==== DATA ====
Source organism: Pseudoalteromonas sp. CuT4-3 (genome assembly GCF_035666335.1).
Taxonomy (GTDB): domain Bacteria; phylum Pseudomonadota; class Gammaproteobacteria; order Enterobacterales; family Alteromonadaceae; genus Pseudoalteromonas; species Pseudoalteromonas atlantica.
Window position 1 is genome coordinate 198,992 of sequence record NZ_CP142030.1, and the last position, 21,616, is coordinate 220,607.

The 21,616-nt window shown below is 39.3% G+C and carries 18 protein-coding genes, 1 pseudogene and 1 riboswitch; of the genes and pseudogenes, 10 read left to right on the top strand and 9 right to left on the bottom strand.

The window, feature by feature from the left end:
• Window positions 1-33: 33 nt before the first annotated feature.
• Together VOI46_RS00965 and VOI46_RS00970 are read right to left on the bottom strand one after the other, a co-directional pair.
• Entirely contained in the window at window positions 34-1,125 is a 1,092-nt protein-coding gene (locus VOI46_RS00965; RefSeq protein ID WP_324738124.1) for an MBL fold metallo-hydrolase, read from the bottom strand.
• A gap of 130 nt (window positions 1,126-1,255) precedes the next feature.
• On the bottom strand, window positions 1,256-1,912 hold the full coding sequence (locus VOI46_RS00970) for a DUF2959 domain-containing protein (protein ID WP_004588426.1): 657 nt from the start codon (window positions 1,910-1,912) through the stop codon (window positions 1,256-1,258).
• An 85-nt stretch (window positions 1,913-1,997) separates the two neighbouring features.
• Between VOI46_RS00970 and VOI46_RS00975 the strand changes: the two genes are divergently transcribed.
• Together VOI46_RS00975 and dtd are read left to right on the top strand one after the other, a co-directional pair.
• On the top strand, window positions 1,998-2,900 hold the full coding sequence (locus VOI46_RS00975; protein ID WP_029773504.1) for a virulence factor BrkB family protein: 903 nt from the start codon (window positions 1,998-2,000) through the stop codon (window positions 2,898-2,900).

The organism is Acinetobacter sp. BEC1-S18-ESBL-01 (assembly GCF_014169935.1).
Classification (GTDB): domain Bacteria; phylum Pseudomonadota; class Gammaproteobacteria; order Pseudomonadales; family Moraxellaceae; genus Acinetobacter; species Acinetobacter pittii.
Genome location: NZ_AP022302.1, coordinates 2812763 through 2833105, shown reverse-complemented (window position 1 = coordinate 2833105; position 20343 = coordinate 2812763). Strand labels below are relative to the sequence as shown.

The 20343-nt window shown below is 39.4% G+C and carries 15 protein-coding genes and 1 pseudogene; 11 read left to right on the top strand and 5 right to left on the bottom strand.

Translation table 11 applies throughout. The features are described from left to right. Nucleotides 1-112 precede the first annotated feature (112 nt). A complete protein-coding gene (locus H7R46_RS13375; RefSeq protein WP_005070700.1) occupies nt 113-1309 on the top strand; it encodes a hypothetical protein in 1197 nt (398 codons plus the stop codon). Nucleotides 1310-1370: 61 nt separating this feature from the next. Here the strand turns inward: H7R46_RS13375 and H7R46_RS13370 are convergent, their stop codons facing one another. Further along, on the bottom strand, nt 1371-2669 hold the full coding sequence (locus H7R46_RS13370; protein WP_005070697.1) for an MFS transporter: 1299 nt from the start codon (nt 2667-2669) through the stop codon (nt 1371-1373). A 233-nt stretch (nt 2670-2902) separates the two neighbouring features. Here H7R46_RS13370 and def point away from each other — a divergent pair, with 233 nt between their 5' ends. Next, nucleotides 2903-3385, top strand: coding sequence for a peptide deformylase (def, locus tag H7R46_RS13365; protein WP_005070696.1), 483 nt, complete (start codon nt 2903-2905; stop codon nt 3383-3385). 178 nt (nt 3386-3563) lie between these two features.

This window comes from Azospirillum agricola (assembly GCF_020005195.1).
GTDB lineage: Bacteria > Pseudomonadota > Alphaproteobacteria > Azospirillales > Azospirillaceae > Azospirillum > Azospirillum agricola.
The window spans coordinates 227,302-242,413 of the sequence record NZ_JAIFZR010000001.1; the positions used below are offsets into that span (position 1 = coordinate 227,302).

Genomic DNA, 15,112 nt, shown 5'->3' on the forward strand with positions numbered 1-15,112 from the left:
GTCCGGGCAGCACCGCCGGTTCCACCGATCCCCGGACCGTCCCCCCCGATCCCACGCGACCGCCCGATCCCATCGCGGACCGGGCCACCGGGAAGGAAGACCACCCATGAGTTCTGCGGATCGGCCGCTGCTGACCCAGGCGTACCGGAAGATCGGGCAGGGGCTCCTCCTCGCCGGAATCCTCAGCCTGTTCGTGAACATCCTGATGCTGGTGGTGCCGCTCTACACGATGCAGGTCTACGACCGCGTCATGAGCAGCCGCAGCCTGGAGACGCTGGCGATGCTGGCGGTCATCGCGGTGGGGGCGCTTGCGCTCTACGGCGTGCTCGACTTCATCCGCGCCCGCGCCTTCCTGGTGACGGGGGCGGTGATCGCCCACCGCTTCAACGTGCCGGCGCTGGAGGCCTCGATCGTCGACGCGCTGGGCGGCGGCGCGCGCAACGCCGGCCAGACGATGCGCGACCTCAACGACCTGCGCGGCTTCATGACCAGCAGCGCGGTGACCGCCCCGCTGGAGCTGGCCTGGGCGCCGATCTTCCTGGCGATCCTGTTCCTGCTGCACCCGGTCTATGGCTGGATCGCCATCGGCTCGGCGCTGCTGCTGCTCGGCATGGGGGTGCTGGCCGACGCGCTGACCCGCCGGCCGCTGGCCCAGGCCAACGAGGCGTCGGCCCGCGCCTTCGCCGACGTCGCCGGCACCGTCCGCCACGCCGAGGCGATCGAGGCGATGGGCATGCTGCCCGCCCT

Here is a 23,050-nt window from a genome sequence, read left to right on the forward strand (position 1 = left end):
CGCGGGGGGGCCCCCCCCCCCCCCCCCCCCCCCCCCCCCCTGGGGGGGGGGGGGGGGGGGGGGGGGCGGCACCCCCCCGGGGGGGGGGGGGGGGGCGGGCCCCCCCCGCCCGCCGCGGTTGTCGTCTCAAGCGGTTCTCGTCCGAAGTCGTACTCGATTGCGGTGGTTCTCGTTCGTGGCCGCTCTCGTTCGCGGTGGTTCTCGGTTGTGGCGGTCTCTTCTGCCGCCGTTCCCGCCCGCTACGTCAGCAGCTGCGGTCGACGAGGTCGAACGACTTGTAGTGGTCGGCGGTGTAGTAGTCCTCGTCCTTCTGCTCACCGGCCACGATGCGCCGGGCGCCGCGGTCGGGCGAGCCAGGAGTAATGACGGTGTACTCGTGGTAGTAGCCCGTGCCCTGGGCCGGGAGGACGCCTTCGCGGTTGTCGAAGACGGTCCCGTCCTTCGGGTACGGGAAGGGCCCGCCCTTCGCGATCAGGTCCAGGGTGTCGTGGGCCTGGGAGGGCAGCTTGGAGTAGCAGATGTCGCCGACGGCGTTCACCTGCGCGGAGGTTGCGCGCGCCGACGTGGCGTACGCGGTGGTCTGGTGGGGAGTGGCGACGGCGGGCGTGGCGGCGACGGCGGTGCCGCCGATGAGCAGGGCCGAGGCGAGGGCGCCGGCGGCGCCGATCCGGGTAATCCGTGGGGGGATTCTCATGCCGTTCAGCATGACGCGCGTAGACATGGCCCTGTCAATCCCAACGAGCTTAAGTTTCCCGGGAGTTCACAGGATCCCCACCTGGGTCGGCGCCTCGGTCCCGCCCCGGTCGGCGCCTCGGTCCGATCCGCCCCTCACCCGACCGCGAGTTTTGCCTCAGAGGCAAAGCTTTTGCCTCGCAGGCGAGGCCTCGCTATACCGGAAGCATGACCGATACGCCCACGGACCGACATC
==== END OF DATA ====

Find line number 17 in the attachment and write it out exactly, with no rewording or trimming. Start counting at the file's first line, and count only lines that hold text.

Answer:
Genome location: NZ_AP022302.1, coordinates 2812763 through 2833105, shown reverse-complemented (window position 1 = coordinate 2833105; position 20343 = coordinate 2812763). Strand labels below are relative to the sequence as shown.